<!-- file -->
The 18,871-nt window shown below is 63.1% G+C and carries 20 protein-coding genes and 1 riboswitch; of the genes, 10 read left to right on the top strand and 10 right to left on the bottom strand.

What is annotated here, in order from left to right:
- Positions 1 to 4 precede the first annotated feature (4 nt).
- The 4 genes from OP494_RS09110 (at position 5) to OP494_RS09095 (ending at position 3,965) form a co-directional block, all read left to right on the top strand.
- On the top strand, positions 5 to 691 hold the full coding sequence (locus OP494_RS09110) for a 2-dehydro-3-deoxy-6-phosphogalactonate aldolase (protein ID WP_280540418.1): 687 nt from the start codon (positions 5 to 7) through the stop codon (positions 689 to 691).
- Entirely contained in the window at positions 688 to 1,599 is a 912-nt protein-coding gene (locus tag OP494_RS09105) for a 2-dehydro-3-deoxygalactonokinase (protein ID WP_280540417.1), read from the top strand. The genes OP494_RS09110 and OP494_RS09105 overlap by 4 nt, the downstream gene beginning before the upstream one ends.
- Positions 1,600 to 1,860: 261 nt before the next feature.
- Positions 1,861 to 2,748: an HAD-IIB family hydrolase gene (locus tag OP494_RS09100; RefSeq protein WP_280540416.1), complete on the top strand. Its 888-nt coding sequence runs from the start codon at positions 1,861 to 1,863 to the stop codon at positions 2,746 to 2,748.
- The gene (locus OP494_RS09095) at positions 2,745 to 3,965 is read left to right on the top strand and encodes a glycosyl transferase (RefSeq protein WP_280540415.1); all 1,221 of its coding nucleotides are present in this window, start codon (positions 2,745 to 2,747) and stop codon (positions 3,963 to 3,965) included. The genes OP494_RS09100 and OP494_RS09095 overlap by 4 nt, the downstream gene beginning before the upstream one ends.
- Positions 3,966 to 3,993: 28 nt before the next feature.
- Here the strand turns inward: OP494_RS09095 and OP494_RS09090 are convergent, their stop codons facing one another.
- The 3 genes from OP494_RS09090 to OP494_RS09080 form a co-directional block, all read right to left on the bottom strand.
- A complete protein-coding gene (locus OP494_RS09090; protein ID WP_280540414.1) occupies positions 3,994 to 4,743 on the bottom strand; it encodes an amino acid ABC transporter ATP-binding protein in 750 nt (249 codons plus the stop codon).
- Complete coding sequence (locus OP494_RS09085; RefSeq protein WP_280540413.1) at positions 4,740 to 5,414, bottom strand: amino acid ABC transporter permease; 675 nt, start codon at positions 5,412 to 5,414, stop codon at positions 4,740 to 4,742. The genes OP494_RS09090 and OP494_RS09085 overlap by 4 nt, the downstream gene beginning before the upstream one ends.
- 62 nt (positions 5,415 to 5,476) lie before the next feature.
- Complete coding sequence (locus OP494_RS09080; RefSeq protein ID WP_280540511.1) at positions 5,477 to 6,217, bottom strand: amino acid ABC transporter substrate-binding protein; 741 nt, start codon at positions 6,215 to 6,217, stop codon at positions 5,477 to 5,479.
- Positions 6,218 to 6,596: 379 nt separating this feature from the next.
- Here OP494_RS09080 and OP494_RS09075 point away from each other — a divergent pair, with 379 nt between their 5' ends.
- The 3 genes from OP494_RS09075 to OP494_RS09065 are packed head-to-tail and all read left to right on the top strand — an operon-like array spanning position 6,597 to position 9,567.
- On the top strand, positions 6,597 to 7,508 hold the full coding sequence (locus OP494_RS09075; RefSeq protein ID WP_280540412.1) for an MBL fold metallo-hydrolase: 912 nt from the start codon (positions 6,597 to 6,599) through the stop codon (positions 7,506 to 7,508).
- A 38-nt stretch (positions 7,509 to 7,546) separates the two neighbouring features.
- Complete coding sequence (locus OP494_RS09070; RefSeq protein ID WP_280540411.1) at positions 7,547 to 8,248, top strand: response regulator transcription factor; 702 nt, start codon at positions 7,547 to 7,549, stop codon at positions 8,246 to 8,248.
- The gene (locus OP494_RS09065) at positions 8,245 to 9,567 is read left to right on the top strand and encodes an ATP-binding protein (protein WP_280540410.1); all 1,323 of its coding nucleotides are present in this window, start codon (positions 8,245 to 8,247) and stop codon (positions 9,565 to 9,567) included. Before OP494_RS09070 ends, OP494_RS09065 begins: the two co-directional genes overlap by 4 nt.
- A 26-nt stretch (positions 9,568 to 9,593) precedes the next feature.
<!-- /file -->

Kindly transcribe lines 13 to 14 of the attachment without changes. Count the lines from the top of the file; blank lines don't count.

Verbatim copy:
- A complete protein-coding gene (locus OP494_RS09090; protein ID WP_280540414.1) occupies positions 3,994 to 4,743 on the bottom strand; it encodes an amino acid ABC transporter ATP-binding protein in 750 nt (249 codons plus the stop codon).
- Complete coding sequence (locus OP494_RS09085; RefSeq protein WP_280540413.1) at positions 4,740 to 5,414, bottom strand: amino acid ABC transporter permease; 675 nt, start codon at positions 5,412 to 5,414, stop codon at positions 4,740 to 4,742. The genes OP494_RS09090 and OP494_RS09085 overlap by 4 nt, the downstream gene beginning before the upstream one ends.